The specificity of monoclonal antibodies (2F4) raised against homopolygalacturonic acid has been extensively characterized using immunoassays. The 2F4 antibody recognizes a conformation of homopolygalacturonic acid induced by calcium ions, which corresponds probably to an intermolecular association of pectic chains in dimers such as these described by the "egg-box" model.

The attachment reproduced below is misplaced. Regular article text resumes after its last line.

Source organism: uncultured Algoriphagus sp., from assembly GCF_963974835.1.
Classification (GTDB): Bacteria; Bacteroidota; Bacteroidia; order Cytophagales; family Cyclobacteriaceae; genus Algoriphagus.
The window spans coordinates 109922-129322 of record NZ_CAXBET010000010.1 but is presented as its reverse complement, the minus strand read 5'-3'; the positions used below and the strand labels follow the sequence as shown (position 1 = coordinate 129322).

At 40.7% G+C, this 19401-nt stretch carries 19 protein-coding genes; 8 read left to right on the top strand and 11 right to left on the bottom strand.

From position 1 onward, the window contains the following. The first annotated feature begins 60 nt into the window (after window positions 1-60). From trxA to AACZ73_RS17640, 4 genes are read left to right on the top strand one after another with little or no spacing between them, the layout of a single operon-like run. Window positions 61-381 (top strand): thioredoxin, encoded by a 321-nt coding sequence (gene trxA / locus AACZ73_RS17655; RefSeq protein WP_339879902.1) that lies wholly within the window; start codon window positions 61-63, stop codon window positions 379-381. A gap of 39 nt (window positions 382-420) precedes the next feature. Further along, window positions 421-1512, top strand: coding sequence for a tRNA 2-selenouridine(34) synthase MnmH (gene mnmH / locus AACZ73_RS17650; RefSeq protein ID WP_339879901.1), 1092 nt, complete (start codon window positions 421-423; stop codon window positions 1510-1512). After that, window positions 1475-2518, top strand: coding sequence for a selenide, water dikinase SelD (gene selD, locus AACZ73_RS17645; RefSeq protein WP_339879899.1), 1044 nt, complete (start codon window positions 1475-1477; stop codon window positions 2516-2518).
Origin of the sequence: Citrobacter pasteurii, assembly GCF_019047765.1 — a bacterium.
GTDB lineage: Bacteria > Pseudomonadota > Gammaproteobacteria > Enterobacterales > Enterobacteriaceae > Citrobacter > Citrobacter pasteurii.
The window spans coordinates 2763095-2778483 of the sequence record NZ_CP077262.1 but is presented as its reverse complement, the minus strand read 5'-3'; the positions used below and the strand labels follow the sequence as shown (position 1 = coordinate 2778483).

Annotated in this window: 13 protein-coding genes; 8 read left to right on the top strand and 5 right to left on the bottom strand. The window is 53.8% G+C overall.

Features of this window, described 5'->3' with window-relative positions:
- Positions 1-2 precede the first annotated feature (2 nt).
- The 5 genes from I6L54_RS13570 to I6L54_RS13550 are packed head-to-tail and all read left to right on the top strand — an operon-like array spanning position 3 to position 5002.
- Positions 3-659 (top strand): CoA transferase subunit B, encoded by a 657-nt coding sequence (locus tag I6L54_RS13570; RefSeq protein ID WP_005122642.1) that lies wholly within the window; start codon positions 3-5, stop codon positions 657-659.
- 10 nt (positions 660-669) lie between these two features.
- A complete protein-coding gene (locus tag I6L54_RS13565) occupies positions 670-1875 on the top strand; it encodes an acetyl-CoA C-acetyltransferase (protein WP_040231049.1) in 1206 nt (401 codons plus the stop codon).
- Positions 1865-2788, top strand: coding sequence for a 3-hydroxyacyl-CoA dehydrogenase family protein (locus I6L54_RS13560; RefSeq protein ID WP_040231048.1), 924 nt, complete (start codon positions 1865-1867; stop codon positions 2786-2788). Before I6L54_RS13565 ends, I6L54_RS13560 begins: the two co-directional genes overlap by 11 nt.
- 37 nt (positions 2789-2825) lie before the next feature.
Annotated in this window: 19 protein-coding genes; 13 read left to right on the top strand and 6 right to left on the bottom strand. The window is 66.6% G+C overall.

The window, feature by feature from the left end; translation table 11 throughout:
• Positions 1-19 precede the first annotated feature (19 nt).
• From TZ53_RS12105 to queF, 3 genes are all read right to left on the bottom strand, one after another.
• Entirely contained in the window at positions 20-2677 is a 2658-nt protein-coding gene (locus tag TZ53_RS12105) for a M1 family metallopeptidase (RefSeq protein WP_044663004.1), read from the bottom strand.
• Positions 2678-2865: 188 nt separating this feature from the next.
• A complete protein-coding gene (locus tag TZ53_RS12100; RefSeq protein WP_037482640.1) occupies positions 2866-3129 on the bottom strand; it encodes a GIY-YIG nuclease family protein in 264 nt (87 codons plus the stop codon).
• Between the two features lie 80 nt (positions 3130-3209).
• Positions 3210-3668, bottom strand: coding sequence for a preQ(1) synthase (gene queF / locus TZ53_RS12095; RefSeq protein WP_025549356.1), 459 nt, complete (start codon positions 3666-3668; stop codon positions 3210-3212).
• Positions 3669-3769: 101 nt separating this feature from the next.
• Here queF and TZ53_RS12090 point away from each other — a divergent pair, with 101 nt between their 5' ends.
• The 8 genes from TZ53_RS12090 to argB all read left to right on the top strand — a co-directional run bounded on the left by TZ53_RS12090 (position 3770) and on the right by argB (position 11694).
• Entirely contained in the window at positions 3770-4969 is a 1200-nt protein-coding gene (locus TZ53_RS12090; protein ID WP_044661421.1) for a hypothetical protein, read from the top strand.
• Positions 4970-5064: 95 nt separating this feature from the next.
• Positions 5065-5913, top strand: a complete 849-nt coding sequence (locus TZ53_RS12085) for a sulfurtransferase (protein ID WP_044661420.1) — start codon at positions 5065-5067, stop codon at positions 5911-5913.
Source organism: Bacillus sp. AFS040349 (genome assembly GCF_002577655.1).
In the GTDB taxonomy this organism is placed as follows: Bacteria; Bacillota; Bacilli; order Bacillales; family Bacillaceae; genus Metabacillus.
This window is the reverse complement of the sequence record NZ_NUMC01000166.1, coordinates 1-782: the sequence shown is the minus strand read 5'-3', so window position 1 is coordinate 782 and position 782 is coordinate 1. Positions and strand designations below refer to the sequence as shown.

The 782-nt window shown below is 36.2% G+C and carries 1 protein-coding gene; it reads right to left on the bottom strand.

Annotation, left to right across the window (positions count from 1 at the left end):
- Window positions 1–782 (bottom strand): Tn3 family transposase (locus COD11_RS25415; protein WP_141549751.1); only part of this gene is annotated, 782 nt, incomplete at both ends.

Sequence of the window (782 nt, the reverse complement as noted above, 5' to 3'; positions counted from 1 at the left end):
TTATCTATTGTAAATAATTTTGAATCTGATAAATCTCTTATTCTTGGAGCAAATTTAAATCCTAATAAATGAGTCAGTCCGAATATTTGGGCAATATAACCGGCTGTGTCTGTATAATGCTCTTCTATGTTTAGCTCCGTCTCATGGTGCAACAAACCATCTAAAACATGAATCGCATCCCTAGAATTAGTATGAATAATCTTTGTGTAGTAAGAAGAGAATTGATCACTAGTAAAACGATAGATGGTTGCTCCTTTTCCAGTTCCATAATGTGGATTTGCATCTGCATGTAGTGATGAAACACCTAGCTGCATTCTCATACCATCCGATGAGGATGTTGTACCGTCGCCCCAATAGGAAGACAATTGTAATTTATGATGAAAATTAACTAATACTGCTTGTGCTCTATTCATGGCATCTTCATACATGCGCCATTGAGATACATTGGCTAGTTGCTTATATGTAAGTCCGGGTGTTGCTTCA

This antibody has been used, in immunocytochemistry, to study the distribution of pectins in walls of suspension cultured carrot cells, compact and friable sugar-beet calli and carrot root apices. Labelings show clearly that low methyl-esterified pectins are essentially restricted to the expanded regions of middle lamellae at junction zones and intercellular spaces, where cell adhesion is weak. These polymers are not located on primary walls and on portions of middle lamellae between closely appressed cells, which are found to contain either highly methyl-esterified pectins (carrot) or largely methyl- and acetyl-esterified pectins (sugar-beet). These structural observations do not support the widely accepted concept that polygalacturonic acid sequences, dimerized through calcium ions according to the "egg-box" model, play a major role in cell wall cohesion and intercellular adhesion at the middle lamella.